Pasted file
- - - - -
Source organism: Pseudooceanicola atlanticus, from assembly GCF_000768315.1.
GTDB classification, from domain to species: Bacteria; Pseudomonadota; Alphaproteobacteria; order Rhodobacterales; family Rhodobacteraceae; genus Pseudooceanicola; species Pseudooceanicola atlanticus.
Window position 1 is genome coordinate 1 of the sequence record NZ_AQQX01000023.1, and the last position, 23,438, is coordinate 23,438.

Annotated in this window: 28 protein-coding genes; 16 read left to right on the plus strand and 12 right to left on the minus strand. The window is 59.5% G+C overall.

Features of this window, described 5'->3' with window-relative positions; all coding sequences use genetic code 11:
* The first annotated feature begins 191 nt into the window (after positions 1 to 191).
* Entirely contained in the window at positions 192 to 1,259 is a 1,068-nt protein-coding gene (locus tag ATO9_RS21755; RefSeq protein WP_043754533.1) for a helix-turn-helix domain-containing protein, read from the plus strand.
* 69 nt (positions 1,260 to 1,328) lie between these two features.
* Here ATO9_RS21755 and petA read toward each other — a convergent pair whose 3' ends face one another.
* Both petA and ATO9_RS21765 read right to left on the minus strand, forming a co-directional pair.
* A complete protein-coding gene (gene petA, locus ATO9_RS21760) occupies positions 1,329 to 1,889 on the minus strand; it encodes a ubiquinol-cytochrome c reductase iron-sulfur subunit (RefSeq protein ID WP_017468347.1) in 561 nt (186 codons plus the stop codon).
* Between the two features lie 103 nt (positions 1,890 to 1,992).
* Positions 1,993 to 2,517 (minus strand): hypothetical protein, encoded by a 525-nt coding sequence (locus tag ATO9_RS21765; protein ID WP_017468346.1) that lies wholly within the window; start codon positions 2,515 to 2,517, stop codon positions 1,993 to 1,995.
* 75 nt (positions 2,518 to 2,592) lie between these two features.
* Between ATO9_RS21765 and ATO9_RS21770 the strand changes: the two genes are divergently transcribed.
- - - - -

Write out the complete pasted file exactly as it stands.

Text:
Source organism: Pseudooceanicola atlanticus, from assembly GCF_000768315.1.
GTDB classification, from domain to species: Bacteria; Pseudomonadota; Alphaproteobacteria; order Rhodobacterales; family Rhodobacteraceae; genus Pseudooceanicola; species Pseudooceanicola atlanticus.
Window position 1 is genome coordinate 1 of the sequence record NZ_AQQX01000023.1, and the last position, 23,438, is coordinate 23,438.

Annotated in this window: 28 protein-coding genes; 16 read left to right on the plus strand and 12 right to left on the minus strand. The window is 59.5% G+C overall.

Features of this window, described 5'->3' with window-relative positions; all coding sequences use genetic code 11:
* The first annotated feature begins 191 nt into the window (after positions 1 to 191).
* Entirely contained in the window at positions 192 to 1,259 is a 1,068-nt protein-coding gene (locus tag ATO9_RS21755; RefSeq protein WP_043754533.1) for a helix-turn-helix domain-containing protein, read from the plus strand.
* 69 nt (positions 1,260 to 1,328) lie between these two features.
* Here ATO9_RS21755 and petA read toward each other — a convergent pair whose 3' ends face one another.
* Both petA and ATO9_RS21765 read right to left on the minus strand, forming a co-directional pair.
* A complete protein-coding gene (gene petA, locus ATO9_RS21760) occupies positions 1,329 to 1,889 on the minus strand; it encodes a ubiquinol-cytochrome c reductase iron-sulfur subunit (RefSeq protein ID WP_017468347.1) in 561 nt (186 codons plus the stop codon).
* Between the two features lie 103 nt (positions 1,890 to 1,992).
* Positions 1,993 to 2,517 (minus strand): hypothetical protein, encoded by a 525-nt coding sequence (locus tag ATO9_RS21765; protein ID WP_017468346.1) that lies wholly within the window; start codon positions 2,515 to 2,517, stop codon positions 1,993 to 1,995.
* 75 nt (positions 2,518 to 2,592) lie between these two features.
* Between ATO9_RS21765 and ATO9_RS21770 the strand changes: the two genes are divergently transcribed.